One of the hardest decisions a child ever has to make is the decision to seek guardianship over a parent. It often feels as though you are taking away your parent’s freedom and independence; yet, failing to do so can lead to serious injury or victimization by predators that prey on the elderly. So how do decide if your parent needs a guardianship? Ultimately, a judge will decide if your parent needs a guardian; however, careful deliberation and consultation with your estate planning attorney should help you decide whether it is time to petition for guardianship. During your deliberations, ask yourself the following questions:
Has your parent been diagnosed with Alzheimer’s or another age-related dementia disease?
Does your parent suffer from a serious physical or mental condition that substantially limits her ability to care for herself?
Has your parent suffered any injuries or been involved in accidents recently that could have been prevented?
Does your parent seem to forget things more lately than in the past?
Are bills going unpaid?
Have you noticed money disappearing or being unaccounted for lately?
Does your parent live alone?
Have you noticed a change in appearance (failing to bathe or groom as they did in the past)?
Have you noticed a change in mood or behavior lately?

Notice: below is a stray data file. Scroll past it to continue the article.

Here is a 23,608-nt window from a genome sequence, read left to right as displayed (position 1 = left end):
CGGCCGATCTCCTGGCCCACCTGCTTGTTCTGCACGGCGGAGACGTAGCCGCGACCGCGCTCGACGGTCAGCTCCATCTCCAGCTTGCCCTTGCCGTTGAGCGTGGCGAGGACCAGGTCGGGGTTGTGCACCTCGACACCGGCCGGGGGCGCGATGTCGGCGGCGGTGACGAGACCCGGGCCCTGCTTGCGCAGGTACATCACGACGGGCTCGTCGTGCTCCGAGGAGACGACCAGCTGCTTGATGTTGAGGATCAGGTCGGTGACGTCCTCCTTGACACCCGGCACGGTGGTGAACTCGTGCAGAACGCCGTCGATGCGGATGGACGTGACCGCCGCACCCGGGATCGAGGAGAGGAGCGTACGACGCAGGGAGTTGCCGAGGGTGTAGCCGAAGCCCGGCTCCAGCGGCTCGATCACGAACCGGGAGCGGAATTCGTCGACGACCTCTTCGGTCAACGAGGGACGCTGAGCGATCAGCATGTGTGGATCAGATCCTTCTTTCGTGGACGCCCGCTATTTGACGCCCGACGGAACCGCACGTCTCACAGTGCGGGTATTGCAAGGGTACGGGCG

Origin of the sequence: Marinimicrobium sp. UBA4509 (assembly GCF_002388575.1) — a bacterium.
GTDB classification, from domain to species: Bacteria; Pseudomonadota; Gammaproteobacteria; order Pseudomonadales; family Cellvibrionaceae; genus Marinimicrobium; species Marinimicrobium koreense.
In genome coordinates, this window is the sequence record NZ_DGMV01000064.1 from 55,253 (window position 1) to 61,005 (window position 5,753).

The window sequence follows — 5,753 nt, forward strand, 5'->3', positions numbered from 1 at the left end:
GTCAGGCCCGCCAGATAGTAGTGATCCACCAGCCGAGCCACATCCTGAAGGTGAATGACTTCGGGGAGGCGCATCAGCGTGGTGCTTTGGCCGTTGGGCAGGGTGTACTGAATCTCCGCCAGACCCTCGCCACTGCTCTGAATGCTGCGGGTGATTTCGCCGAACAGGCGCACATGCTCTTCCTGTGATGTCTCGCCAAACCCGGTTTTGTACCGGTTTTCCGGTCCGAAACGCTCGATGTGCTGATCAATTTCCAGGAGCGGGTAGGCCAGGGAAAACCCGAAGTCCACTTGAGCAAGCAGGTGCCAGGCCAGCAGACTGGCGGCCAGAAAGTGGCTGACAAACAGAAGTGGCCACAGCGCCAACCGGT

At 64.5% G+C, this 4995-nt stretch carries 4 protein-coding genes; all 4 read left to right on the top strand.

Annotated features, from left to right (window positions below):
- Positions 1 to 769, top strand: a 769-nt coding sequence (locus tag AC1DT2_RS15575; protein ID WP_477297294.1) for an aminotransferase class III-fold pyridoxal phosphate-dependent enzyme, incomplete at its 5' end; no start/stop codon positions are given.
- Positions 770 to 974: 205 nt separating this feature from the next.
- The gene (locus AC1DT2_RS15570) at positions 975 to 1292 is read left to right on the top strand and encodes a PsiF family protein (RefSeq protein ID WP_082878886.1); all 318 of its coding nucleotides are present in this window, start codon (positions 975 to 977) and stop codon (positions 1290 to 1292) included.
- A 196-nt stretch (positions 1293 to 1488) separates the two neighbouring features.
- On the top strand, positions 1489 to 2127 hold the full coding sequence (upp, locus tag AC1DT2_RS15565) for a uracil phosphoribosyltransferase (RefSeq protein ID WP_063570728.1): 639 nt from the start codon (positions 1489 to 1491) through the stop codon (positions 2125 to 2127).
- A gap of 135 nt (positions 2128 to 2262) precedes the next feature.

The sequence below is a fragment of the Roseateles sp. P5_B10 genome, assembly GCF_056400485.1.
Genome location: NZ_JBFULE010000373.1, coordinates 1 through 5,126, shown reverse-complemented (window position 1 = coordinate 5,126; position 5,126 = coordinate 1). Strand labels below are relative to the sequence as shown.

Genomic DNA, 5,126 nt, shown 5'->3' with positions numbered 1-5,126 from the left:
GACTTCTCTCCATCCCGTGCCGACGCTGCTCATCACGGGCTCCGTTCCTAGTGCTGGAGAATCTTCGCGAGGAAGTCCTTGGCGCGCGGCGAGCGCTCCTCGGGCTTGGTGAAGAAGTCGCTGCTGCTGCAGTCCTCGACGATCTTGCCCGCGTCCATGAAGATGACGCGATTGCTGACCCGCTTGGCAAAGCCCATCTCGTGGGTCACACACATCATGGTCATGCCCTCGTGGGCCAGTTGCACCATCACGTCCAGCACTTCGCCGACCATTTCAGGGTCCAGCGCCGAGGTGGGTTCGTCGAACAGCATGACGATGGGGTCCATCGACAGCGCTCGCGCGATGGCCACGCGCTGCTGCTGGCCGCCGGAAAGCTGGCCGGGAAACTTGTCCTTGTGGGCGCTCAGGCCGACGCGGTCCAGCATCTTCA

Does your parent’s physical health appear to be deteriorating?
If the answer to any of these questions is “yes” you may have reason to consider a guardianship. In Illinois, a guardian of the person or of the estate may be appointed. You may also be appointed as both guardian of the estate and of the person. As guardian of the person you will made decisions relating to your parent’s daily life such as where they will live and what hospital they will use. As guardian of the estate you will have control over the financial affairs of your parent. A judge can appoint you as guardian and give you broad powers or may limit your powers, depending on your parent’s needs.
To become your parent’s guardian you must first file a petition in the appropriate court. A lengthy process then follows that involves notifying family members, an investigation by the court, and possibly a hearing. The judge will then decide, based on all the evidence presented, if your parent needs a guardian. If the judge decides a guardian is needed the judge will then determine if you are a suitable guardian and, if so, the extent of your authority.
Because the guardianship process is lengthy and complex it is best to consult with your Illinois estate planning attorney before starting the process.
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